Social Media... Marketing? PR? Journalism?

Over-priced tacos, hearing-damaging sound, a parade of skinny jeans, flower crowns, and Chuck Taylors - a music festival. Recently, I found myself at one. Along with all these staples, I was keenly aware of something else: Their social media team’s handiwork was evident. From live streaming the event to holding a selfie contest, they had it covered.

When we were standing in line waiting for the doors to open is when I caught my first glimpse of their team. A male Millennial said to a female Millennial something like, “Okay, wait until the doors are open to take the photo, and then you can post it right after.” As a social media manager and a Millennial myself, of course I was immediately interested.

Social media draws on practices from various marketing categories, including public relations, advertising, and sometimes even journalism. We’re all still discovering how to use it to its true potential. The social media campaign for this festival was purely PR. And while it was a comprehensive PR effort, it missed some opportunities that a marketing approach likely wouldn't have missed.

Live-streaming and live-tweeting

By 2015, it’s not news that "a week ago" in social media time is basically ancient. The timeliness of social media is one of its best PR factors.

Live-streaming and live-tweeting an event are great ways to create a virtual presence for the event, in a way that lets followers see what people are saying about it.

At the music festival, aside from the entire event being live-streamed on the website, photos and videos of the event were being tweeted as they were happening. And the photos weren’t just posted by themselves or with generic-sounding captions, but with witty captions that actually said something about what was happening.

Theses actions created huge potential for conversations between the festival producers and the festival goers. But, from what I saw, things were posted by the social media team, favorited by followers--then no next steps towards a real conversation were taken by the social media team. That was unfortunate as they missed a chance to further engage their followers.

Several other things in their campaign contributed to its potential for conversations.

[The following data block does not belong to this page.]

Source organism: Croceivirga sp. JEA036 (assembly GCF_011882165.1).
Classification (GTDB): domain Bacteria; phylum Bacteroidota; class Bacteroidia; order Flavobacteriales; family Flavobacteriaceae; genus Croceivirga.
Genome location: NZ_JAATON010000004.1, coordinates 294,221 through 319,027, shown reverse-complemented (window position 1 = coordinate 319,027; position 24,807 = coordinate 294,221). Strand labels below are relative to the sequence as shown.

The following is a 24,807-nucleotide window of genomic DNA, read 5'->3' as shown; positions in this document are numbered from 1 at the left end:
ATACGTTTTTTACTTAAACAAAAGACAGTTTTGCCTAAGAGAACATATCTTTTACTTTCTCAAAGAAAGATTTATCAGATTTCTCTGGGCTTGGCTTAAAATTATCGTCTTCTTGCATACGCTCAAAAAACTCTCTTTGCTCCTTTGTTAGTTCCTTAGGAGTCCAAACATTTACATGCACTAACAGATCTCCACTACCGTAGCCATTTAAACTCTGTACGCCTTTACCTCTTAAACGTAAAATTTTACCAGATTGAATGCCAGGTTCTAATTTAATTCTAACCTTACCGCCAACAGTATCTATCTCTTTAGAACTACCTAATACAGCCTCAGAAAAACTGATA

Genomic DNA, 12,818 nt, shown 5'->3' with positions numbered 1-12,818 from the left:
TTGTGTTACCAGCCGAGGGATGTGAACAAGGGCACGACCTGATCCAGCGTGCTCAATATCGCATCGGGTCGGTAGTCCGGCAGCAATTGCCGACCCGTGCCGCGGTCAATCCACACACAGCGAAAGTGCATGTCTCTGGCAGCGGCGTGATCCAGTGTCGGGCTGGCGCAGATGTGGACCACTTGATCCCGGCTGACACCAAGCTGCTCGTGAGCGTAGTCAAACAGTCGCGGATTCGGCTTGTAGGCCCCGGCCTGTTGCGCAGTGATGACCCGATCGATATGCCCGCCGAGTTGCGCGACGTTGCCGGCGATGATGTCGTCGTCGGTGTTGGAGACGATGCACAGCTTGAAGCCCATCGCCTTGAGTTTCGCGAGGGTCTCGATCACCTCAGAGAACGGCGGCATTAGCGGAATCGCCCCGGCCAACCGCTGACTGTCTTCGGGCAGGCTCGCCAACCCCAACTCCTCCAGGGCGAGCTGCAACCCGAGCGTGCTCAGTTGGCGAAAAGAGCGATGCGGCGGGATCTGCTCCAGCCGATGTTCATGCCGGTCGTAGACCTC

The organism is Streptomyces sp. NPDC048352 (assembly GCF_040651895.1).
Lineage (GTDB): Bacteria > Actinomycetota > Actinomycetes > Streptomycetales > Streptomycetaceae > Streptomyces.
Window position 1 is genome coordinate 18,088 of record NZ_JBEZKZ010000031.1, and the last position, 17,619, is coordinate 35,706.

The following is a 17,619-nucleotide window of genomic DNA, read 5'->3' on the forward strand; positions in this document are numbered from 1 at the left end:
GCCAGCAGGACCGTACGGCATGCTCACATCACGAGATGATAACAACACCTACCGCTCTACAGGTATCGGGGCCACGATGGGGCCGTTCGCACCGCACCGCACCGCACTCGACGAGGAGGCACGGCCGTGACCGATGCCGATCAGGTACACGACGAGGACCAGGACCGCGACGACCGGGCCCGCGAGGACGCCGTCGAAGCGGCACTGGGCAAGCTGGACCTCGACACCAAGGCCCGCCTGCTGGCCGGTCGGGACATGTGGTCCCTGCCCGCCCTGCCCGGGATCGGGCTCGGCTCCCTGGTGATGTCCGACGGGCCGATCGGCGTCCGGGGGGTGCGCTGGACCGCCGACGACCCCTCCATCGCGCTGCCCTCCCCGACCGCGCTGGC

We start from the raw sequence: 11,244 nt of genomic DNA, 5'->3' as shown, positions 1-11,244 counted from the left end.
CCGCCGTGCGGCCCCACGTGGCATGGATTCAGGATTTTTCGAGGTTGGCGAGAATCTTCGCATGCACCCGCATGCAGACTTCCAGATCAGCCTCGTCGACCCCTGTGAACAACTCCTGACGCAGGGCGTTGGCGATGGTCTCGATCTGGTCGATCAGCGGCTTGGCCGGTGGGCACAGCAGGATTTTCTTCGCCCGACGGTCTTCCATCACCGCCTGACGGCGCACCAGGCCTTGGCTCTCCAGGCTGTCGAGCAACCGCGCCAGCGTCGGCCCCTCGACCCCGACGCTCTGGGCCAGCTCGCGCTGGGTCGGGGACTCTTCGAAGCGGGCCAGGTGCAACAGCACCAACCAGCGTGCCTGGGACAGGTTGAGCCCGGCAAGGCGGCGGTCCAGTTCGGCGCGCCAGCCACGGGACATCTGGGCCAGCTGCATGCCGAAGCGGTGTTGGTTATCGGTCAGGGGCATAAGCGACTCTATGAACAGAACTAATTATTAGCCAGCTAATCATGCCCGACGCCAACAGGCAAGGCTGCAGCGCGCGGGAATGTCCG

One United Hashtag

They were encouraging festival-goers to use one specific hashtag when posting about the day. Not only were the festival producers posting about the event, but festival goers were posting about it too. More importantly, all of these posts are easy to find with a simple hashtag search. Using one united hashtag for a brand or event is a great way to monitor all that is being said on social about that event or brand--it’s also a great way to facilitate conversations.

The hashtag was coupled with a contest.

The Selfie Factor

The contest was a selfie contest. To enter, you had to post a selfie with the appropriate hashtag. We all want an excuse to take a selfie. By using trends that are already popular in social media, such as selfie-taking, a brand can meet people where they are and encourage conversation.

There have been studies done and articles written on the selfie factor. Love it or hate it, it’s become something that unites us culturally. And a big thing for social media managers to keep in mind is that, most often, when someone posts a selfie, they’re looking for a validating response.

Moving from Contests to Conversations

Social media contests are great for building brand awareness. It’s great to get lots of people posting about your brand. But then you have to follow up. Once you get them there, engage with them. 

While at the festival, I entered the selfie contest. I would have been ecstatic if someone from the festival had commented on my selfie! They did “like” the post several days later, but there was no true interaction from them. Too late. Too short. Too bad.

A lot of social media planning went into this event, and that aspect is so important. When it comes to things that need the journalism factor of timeliness, dropping the ball on social media is one of the biggest offenses because people expect social media to be immediate.

However, long term goals such as relationship building with key stakeholders cannot be overlooked. A social media manager has to play the roles of journalist, public relations professional, marketer, advertising professional, and a normal everyday curious individual who just likes having conversations. Hashtags and selfies are only so powerful without the aid of interaction efforts by the brand.